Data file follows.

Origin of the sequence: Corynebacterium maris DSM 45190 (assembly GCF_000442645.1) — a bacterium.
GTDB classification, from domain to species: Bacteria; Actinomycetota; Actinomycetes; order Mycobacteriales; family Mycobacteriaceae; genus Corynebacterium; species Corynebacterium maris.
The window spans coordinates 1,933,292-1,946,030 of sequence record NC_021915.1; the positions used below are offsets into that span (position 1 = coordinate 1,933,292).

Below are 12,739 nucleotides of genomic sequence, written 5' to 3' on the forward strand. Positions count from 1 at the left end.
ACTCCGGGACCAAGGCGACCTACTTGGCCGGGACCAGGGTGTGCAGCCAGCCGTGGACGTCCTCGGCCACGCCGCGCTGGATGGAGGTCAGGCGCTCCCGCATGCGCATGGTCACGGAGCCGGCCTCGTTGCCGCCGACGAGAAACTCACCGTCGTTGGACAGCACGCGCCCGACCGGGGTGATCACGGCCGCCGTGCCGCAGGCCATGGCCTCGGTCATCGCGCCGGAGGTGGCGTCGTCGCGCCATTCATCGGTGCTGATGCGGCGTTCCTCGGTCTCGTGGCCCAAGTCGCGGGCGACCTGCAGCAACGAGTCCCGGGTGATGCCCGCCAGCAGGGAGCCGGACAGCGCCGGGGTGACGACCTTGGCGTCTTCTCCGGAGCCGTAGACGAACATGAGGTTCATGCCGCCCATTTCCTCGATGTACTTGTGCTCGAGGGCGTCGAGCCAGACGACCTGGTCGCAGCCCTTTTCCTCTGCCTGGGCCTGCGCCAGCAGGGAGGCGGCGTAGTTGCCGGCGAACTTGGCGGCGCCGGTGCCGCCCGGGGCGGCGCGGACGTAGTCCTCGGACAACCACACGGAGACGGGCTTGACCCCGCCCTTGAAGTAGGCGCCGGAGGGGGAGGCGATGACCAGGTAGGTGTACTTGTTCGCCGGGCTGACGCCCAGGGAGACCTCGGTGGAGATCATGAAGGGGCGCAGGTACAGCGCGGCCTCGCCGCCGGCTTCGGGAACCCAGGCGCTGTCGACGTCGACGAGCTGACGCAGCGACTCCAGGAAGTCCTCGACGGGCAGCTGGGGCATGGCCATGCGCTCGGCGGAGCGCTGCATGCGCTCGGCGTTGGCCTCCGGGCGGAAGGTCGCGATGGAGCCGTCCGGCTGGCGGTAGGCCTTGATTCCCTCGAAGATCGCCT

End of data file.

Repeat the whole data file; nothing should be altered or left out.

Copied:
Origin of the sequence: Corynebacterium maris DSM 45190 (assembly GCF_000442645.1) — a bacterium.
GTDB classification, from domain to species: Bacteria; Actinomycetota; Actinomycetes; order Mycobacteriales; family Mycobacteriaceae; genus Corynebacterium; species Corynebacterium maris.
The window spans coordinates 1,933,292-1,946,030 of sequence record NC_021915.1; the positions used below are offsets into that span (position 1 = coordinate 1,933,292).

Below are 12,739 nucleotides of genomic sequence, written 5' to 3' on the forward strand. Positions count from 1 at the left end.
ACTCCGGGACCAAGGCGACCTACTTGGCCGGGACCAGGGTGTGCAGCCAGCCGTGGACGTCCTCGGCCACGCCGCGCTGGATGGAGGTCAGGCGCTCCCGCATGCGCATGGTCACGGAGCCGGCCTCGTTGCCGCCGACGAGAAACTCACCGTCGTTGGACAGCACGCGCCCGACCGGGGTGATCACGGCCGCCGTGCCGCAGGCCATGGCCTCGGTCATCGCGCCGGAGGTGGCGTCGTCGCGCCATTCATCGGTGCTGATGCGGCGTTCCTCGGTCTCGTGGCCCAAGTCGCGGGCGACCTGCAGCAACGAGTCCCGGGTGATGCCCGCCAGCAGGGAGCCGGACAGCGCCGGGGTGACGACCTTGGCGTCTTCTCCGGAGCCGTAGACGAACATGAGGTTCATGCCGCCCATTTCCTCGATGTACTTGTGCTCGAGGGCGTCGAGCCAGACGACCTGGTCGCAGCCCTTTTCCTCTGCCTGGGCCTGCGCCAGCAGGGAGGCGGCGTAGTTGCCGGCGAACTTGGCGGCGCCGGTGCCGCCCGGGGCGGCGCGGACGTAGTCCTCGGACAACCACACGGAGACGGGCTTGACCCCGCCCTTGAAGTAGGCGCCGGAGGGGGAGGCGATGACCAGGTAGGTGTACTTGTTCGCCGGGCTGACGCCCAGGGAGACCTCGGTGGAGATCATGAAGGGGCGCAGGTACAGCGCGGCCTCGCCGCCGGCTTCGGGAACCCAGGCGCTGTCGACGTCGACGAGCTGACGCAGCGACTCCAGGAAGTCCTCGACGGGCAGCTGGGGCATGGCCATGCGCTCGGCGGAGCGCTGCATGCGCTCGGCGTTGGCCTCCGGGCGGAAGGTCGCGATGGAGCCGTCCGGCTGGCGGTAGGCCTTGATTCCCTCGAAGATCGCCT